SM: The MPAA has a thankless job. And I think what they do is important. They have to look at things from many angles. And sometimes it’s hard to view things from an obtuse perspective. But they have to render judgment on artistic expression, and that’s always going to rub the artist the wrong way. But art can and does influence. I’d feel terrible if young children imitated my artwork and began walking around with kitchen knives, you never know…someone could lose an eye.
TBS: I like to end my interviews with the same question. What is your favorite film? Horror or not? And why is it your favorite film?
SM: My favorite film of all time is “12 Angry Men”. It encapsulates everything that is great about movies, about the human race. It’s the perect movie. If Aliens came down to Earth long after we destroy ourselves and find only one trace of our existence, I hope it’s a copy of “12 Angry Men”.
TBS: OK, so what’s your favorite horror film?
SM: My favorite horror film is “The Texas Chainsaw Massacre” (1974). It’s a nightmare on film. A miracle. Truly the most terrifying experience ever committed to film. Nothing will ever top it’s ferocity.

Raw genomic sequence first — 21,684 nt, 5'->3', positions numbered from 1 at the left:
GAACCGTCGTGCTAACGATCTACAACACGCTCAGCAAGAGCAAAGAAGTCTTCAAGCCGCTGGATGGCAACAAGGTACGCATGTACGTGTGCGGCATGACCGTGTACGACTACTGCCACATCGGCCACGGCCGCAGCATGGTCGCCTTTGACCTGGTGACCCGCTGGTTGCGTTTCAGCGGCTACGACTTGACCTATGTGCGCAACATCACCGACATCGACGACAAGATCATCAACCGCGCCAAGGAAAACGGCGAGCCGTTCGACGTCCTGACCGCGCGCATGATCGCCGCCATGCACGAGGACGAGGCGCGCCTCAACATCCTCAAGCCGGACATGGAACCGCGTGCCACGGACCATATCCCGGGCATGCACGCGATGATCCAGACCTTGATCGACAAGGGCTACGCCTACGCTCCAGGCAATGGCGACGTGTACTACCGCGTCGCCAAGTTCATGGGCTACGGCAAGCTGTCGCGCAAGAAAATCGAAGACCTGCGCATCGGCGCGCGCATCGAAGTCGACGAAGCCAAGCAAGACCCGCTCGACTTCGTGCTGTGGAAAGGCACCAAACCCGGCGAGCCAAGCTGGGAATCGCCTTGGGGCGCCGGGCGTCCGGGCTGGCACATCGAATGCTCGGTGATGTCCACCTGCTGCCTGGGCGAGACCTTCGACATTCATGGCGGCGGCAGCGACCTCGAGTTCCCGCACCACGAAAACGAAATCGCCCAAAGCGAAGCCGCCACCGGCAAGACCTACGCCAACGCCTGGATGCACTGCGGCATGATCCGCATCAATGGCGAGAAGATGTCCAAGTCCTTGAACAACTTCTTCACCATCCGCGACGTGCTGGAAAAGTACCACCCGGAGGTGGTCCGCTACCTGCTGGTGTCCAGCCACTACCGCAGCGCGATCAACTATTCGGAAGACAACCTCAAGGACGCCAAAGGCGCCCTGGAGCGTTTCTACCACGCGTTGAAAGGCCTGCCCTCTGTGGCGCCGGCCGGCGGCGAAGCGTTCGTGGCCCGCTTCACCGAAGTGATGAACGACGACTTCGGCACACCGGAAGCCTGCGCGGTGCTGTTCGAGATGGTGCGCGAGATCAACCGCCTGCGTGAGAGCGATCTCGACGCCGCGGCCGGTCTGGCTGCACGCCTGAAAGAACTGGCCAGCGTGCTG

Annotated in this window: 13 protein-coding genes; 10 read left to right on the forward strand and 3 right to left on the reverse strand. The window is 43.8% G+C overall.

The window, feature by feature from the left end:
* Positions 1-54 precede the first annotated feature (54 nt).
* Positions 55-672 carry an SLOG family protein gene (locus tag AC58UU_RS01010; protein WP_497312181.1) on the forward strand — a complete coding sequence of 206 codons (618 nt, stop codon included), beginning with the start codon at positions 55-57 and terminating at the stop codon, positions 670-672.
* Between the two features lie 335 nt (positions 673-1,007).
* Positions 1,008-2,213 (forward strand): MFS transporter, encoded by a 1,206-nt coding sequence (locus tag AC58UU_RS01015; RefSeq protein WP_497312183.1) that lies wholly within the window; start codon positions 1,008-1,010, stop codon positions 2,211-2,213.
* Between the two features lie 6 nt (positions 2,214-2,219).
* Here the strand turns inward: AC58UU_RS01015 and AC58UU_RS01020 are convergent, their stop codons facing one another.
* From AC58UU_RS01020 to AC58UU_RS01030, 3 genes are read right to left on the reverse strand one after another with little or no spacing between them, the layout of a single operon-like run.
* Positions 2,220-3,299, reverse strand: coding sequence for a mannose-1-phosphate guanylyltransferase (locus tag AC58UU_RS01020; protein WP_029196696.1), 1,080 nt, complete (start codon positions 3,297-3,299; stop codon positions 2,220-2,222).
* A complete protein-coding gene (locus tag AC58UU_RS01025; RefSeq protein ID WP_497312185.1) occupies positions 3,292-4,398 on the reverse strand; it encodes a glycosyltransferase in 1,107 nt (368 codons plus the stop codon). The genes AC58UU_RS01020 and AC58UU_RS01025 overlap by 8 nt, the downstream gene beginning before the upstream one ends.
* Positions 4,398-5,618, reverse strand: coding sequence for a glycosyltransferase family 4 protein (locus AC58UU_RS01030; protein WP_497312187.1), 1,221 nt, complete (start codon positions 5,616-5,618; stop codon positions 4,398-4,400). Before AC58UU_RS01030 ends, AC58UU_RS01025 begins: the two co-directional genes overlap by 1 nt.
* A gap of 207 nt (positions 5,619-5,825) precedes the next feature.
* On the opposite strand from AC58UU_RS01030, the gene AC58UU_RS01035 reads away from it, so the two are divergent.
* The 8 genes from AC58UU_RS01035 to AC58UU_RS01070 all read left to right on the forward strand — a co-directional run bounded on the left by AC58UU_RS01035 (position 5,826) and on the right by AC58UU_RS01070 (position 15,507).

TBS: I lied, I have one more question for you. Who are your greatest influences? Whose films inspired you to get into filmmaking Â & how do you see your career playing out in the long run?
SM: My greatest influences are John Carpenter & Ridley Scott. I’m also a giant fan of John Williams. Lately I’ve also become a fan of Clint Eastwood’s directorial efforts as well. As to my career, no one can really see how their careers will develop. I can only hope that I can go on making films that I want to make.
TBS: Mr. Mena, you’ve been nothing but a prince for answering these questions & I’m sure that everyone reading this will see “Bereavement” (They better….I said so). And I anxiously await your next directorial effort, whatever genre it happens to be in. Thank you so much for your time.
SM: You’re very welcome, thank you!